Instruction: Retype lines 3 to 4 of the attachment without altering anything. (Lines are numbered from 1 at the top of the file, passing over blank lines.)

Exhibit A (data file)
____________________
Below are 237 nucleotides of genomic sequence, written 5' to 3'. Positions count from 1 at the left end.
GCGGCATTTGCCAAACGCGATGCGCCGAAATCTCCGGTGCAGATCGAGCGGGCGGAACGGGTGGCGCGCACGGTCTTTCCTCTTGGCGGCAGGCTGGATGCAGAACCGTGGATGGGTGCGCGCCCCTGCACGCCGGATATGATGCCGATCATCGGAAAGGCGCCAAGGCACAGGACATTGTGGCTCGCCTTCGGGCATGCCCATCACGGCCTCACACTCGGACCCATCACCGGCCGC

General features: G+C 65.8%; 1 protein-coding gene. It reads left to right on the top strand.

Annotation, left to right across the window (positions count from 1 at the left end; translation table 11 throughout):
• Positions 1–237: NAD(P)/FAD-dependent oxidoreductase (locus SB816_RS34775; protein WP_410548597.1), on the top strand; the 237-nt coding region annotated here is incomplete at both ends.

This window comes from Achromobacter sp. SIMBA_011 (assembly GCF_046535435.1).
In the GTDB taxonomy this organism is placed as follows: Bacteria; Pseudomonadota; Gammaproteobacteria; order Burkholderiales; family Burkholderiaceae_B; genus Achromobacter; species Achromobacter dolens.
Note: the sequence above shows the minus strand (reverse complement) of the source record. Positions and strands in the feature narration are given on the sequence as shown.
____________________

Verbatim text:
General features: G+C 65.8%; 1 protein-coding gene. It reads left to right on the top strand.

Annotation, left to right across the window (positions count from 1 at the left end; translation table 11 throughout):